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Product Details

  • ISBN-13: 9780316178686
  • Publisher: Little, Brown and Company
  • Publication date: 11/7/2006
  • Pages: 324
  • Product dimensions: 8.50 (w) x 5.50 (h) x 0.73 (d)

Read an Excerpt

Men Are Difficult
...Let Me Count the Ways
Men are difficult. On the surface, they often seem distant and elusive. Or loud and obnoxious. And when you try to get to know them, it often gets worse - they can become defensive and impenetrable. Indeed, unlike women, who are generally open with their feelings, most men find it extremely difficult to open up to others. But when they finally do, they invariably reveal a dramatic, bold, and amazingly vulnerable inner self. This hidden self, and the challenges it presents for the occasional visitor, is the subject of this book. As I explore the inner world of men, we will come upon multiple sightings of the central paradox on which masculinity rests: the cornerstone of man's gender identity is his feminine, not his masculine, desires.
It's Not about Sex after All
The idea of writing a book about men occurred to me first several years ago when I noticed that my practice was different from that of many other therapists. At that time, in teaching, supervising, or comparing notes with colleagues, I developed a vague sense that my patients were a rather spirited, colorful bunch and that their problems and inner lives were more dramatic, perhaps even audacious. One obvious difference was that sooner or later my patients would provide detailed and elaborate accounts of richly provocative sexual fantasies. In addition, they would often criticize my shoes, tease me about my ties, analyze my own comments and motives, ask about my favorite color, try to catch me in a lie, and playfully accuse me of manipulating or experimenting with them. They were also openly loving and appreciative.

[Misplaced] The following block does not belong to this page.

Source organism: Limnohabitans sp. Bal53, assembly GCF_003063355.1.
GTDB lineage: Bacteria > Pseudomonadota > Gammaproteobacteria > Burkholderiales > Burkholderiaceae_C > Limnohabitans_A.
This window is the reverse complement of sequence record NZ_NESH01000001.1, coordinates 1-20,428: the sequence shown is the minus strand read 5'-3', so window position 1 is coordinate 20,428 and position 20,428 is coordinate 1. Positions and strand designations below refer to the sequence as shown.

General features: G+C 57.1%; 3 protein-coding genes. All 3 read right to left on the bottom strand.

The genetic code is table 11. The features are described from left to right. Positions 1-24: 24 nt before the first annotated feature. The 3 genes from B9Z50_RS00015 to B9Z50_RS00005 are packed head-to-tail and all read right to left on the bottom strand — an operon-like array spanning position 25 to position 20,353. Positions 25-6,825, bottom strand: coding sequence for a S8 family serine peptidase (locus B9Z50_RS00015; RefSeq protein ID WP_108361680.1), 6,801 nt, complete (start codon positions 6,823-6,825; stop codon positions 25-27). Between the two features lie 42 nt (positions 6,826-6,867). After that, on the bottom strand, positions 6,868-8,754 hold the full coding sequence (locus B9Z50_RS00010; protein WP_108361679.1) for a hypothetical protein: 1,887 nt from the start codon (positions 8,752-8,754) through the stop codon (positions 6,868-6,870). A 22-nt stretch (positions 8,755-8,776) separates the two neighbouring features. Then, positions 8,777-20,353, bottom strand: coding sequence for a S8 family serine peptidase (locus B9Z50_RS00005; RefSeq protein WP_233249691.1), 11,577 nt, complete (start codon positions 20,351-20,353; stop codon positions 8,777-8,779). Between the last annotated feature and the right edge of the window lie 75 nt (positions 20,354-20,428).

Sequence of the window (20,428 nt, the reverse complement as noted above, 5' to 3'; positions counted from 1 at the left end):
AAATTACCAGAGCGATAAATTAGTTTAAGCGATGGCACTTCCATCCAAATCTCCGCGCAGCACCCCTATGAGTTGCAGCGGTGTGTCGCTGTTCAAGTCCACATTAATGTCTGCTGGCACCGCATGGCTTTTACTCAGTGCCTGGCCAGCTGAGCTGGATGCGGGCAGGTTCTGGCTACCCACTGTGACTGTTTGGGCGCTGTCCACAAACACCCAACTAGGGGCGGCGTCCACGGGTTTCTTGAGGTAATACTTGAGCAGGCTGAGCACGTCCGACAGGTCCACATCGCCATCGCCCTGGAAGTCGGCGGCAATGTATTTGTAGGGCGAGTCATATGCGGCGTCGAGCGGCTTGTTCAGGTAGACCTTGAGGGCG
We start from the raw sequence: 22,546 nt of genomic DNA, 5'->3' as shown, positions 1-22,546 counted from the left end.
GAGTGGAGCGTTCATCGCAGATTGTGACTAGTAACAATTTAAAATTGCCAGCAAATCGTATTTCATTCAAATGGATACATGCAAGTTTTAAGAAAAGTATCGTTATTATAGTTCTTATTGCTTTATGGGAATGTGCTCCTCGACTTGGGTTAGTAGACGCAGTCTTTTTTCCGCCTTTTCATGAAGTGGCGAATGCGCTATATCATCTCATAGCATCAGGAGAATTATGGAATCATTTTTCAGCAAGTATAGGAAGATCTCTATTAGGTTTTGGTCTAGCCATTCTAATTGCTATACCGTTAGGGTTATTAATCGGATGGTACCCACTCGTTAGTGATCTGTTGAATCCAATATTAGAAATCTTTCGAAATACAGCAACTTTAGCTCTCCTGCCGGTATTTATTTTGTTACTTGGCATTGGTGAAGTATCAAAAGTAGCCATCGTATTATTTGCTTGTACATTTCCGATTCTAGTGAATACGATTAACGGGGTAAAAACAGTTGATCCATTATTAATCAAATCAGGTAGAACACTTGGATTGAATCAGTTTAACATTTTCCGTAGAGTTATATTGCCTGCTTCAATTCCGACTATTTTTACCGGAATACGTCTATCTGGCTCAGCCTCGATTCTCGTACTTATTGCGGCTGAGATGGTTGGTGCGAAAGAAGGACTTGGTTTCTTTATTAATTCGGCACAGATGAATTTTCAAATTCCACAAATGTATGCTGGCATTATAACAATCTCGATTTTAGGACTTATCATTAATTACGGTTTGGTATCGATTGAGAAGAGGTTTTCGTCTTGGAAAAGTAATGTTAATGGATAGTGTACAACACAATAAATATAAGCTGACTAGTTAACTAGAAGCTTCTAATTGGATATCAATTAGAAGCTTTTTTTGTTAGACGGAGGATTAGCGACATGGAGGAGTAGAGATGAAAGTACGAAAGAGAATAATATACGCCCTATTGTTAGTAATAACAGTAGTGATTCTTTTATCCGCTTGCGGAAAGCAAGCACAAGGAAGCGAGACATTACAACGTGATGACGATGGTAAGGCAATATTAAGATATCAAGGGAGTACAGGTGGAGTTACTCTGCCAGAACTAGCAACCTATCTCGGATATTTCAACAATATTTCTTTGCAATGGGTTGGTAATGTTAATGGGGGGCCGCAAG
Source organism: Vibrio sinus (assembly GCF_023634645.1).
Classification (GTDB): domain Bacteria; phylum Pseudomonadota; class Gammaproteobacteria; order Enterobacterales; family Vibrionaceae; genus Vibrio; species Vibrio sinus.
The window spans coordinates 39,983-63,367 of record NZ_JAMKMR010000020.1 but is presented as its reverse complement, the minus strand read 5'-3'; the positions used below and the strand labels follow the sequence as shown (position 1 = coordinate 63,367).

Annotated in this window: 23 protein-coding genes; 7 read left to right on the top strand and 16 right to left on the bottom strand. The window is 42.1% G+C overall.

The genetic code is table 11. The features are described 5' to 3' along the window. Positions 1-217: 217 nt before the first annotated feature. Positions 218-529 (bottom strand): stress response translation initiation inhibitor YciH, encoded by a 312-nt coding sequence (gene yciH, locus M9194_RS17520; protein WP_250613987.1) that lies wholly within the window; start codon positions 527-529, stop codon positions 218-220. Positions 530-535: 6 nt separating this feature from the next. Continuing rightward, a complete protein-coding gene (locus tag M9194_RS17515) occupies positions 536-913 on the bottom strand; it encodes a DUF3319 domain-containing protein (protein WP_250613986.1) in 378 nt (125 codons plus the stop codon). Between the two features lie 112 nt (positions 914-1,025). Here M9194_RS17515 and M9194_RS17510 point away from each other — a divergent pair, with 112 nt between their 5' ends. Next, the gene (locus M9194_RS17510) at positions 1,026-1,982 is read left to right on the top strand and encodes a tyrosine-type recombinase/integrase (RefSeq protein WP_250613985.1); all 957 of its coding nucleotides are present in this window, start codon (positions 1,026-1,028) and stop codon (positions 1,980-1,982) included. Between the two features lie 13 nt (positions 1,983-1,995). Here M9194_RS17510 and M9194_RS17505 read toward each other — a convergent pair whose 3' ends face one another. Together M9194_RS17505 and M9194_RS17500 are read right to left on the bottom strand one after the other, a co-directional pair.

The Seven Male Attributes
The first two male attributes which I explore in this book explain why it's so hard for men to talk about their feelings. These elements are discussed first because they are used by men as psychological defenses to guard against the emotional pain associated with the other five elements. Our path will thus simulate the progression of a therapeutic relationship, or of any close relationship: from the outside to the inside, from appearance to substance, from guarded inhibitions to comfortable expositions.
A Family of Men
As I have said before, the concepts presented in this book are consistent with current theory and research in the field of clinical psychology. At the same time, I do not believe that it is possible to be fully objective in describing or analyzing human behavior: one's own subjective psychology is always in the way. Indeed, in their book Faces in a Cloud: Intersubjectivity in Personality Theory, Stolorow and Atwood show how the psychological theories of such great thinkers as Freud, Jung, Rogers, and Winnicott reflect their own life experiences and psychological makeup.
for both competition and cooperation.
(c) 2001 by Alon Gratch
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Table of Contents

Men Are Difficult ...let me count the ways 3
Shame ...boys don't cry 29
Emotional Absence ...I don't know what I feel 59
Masculine Insecurity ...I'm tired of being on top 95
Self-Involvement ...see me, hear me, touch me, feel me 132
Aggression ...I'll show you who's boss 175
Self-Destructiveness ...I'm such a loser 216
Sexual Acting-Out ...I want sex now 251
Bibliography 303
Index 306
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Sort by: Showing 1 – 2 of 1 Customer Reviews
  • Anonymous

    Posted January 10, 2004

    One of the best books in men psychology

    The author analyzes his own cases and gives an idea of the hidden conflicts of his male patients(and sometimes those of their partners) subtly conveying a message to readers,specially female readers, on the gift of understanding and communicating effectively with men.

    Was this review helpful? Yes  No   Report this review
  • Anonymous

    Posted January 20, 2010

    No text was provided for this review.